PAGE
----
|Origin||Reston, Virginia, United States|
|Genres||Punk rock, hardcore punk, melodic hardcore, post-hardcore|
|Labels||Jade Tree Records
Avail was a punk rock band from Richmond, Virginia. Originally from Reston, Va. the band formed in 1988, its members including Joe Banks, Doug Crosby, Brien Stewart, and Mikey Warstler. The only original remaining member, guitar player Joe Banks, teamed up with rival band LDK's (Learning Disabled Kids) Tim Barry. They moved to Richmond in 1990, and soon, after numerous line up changes, put together a solid lineup to release their first album "Satiate" in 1992. Many of their lyrics center on Richmond. The band released six studio albums.
The band has never officially disbanded, but has not released new material since 2002 and not played live since late 2007.
Avail self-released their first LP, Satiate on Catheter-Assembly Records. It was later re-released by Lookout! Records. They released several studio releases on Lookout! and then went on to Fat Wreck Chords for One Wrench and Front Porch Stories. Most recently, they have signed on with Jade Tree Records who has recently re-released the Avail albums Dixie, 4am Friday, and Over the James.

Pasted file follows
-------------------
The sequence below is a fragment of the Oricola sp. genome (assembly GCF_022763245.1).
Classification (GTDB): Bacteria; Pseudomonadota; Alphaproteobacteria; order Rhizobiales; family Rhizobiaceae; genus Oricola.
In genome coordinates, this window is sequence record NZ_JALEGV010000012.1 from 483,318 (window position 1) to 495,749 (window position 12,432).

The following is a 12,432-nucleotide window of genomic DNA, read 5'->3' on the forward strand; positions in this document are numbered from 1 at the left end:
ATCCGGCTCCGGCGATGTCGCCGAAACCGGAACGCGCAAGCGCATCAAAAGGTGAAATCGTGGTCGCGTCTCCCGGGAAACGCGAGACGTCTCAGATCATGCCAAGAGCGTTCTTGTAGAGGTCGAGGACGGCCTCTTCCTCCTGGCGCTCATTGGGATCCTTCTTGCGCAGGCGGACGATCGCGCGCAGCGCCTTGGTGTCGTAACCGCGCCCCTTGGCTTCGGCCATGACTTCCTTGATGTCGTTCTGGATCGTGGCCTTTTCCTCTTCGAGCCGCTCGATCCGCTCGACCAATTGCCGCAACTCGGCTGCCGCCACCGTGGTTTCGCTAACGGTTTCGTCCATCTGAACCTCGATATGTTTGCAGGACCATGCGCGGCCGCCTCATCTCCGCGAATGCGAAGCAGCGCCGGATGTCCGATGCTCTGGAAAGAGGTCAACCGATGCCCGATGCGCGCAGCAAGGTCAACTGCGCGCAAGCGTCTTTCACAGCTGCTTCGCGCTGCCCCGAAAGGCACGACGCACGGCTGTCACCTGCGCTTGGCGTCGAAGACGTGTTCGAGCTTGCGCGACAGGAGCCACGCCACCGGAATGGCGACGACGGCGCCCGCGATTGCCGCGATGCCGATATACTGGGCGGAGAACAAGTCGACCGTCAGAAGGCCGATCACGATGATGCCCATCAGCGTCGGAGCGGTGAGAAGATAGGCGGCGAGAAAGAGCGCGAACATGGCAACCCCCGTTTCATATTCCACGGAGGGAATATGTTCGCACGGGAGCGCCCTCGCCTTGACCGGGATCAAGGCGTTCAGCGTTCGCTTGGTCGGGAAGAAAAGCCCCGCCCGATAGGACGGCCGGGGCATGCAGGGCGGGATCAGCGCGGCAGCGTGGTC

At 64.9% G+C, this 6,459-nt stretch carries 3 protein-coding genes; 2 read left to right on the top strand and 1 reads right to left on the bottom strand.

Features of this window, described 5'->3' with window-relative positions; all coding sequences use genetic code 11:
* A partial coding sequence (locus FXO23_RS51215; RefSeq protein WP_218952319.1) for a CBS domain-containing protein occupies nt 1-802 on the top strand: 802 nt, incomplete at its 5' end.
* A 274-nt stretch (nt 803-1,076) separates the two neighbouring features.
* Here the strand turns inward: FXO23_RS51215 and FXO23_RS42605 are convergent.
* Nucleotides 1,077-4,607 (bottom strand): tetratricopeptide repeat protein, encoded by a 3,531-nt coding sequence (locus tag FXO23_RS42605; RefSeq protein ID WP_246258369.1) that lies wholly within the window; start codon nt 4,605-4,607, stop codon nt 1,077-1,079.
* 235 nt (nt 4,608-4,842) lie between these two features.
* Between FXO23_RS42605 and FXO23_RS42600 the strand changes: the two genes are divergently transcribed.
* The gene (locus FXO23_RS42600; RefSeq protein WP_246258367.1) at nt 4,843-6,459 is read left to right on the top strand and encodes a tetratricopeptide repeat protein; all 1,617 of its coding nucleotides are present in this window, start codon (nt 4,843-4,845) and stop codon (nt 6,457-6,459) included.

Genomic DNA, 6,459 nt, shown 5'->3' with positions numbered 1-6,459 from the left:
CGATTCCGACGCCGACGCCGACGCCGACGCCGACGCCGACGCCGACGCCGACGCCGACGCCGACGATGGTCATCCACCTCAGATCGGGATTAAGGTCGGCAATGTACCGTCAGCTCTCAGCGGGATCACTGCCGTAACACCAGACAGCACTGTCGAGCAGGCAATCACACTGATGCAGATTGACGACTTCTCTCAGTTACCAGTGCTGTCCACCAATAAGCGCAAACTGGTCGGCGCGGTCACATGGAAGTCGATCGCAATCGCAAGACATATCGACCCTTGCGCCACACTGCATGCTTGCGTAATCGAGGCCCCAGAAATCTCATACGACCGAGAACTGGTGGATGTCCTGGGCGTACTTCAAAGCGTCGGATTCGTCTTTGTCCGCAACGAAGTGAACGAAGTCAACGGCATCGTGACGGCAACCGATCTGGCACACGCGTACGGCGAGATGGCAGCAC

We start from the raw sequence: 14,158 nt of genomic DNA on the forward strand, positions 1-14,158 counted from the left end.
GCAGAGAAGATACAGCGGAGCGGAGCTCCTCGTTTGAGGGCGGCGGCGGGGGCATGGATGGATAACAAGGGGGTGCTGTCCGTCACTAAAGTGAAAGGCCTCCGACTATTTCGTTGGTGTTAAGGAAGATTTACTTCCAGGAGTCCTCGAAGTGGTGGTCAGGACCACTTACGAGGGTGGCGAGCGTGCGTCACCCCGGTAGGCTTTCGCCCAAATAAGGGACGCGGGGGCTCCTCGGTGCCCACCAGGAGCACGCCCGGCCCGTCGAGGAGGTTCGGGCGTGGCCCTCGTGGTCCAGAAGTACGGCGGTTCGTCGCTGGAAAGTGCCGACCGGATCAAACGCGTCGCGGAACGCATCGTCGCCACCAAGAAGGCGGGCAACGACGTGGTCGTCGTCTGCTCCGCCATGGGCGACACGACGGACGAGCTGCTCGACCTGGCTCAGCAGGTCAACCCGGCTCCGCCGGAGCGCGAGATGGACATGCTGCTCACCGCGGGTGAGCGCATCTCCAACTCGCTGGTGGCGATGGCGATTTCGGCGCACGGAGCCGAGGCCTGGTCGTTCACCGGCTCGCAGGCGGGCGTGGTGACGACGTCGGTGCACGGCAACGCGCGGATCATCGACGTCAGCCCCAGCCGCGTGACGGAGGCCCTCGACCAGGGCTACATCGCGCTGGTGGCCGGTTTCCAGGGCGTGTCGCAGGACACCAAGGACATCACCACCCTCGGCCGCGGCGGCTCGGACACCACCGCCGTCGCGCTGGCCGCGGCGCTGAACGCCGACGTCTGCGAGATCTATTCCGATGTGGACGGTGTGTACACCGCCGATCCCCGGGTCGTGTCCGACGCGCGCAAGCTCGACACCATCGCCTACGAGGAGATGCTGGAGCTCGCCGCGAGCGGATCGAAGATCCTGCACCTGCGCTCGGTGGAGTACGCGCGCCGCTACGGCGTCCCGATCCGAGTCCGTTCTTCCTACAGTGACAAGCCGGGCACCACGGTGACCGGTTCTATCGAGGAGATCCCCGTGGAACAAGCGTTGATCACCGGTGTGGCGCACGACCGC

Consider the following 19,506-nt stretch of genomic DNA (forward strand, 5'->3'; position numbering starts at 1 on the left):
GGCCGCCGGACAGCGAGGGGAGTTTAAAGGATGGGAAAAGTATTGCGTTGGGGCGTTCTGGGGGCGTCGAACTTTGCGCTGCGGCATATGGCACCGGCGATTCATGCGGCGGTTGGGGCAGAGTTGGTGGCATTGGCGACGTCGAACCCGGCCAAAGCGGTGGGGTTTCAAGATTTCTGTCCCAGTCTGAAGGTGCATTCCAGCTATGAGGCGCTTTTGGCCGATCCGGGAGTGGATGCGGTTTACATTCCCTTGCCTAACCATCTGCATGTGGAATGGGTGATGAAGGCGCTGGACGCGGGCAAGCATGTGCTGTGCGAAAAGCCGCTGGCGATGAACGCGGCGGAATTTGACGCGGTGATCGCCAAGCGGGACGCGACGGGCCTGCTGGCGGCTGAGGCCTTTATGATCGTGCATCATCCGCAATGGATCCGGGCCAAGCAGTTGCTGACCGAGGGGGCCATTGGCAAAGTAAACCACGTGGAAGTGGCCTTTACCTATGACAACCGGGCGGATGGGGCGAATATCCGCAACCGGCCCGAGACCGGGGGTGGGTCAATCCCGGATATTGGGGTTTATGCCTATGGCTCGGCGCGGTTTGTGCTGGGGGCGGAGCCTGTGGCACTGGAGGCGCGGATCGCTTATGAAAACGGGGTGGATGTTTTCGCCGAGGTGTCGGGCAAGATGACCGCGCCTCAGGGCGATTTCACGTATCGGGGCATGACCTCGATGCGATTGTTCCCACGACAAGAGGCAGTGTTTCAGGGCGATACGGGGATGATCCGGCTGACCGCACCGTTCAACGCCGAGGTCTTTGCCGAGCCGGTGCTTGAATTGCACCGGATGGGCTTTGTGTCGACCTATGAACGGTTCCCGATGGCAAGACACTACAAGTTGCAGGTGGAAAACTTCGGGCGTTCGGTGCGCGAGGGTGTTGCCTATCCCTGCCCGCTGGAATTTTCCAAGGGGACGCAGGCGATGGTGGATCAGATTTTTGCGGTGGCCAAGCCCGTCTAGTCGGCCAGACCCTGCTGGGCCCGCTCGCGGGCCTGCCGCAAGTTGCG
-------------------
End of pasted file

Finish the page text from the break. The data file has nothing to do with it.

Tim Barry is currently writing and performing solo music. Joe Banks, along with former members Erik Larson and Chuck McCauley, formed The Ghost Run in 2009. Joe Banks, Chuck McCauley and Erik Larson have also teamed up in the band Freeman. Brien Stewart went on to form Lickity Split (1996-1999) and is currently in Northern Virginia performing music in the band Ruin By Design (2015-present). Member Ed Trask, formerly of Richmond's own Kepone, is continuing to promote the arts in Richmond through his own mural work, as well as helping to create events such as the RVA Street Art Festival, which took place in the summer of 2012 along the Canal Walk in downtown Richmond. Avail had developed into a legend in Richmond's music scene. Having helped to establish Richmond as a hub for independent music, some consider Avail to be representative of a certain time period in Richmond history. Graffiti, sidewalk impressions and tattoos in particular, bearing the "dixie" image, are quite common and generally a source of pride for some Richmond locals.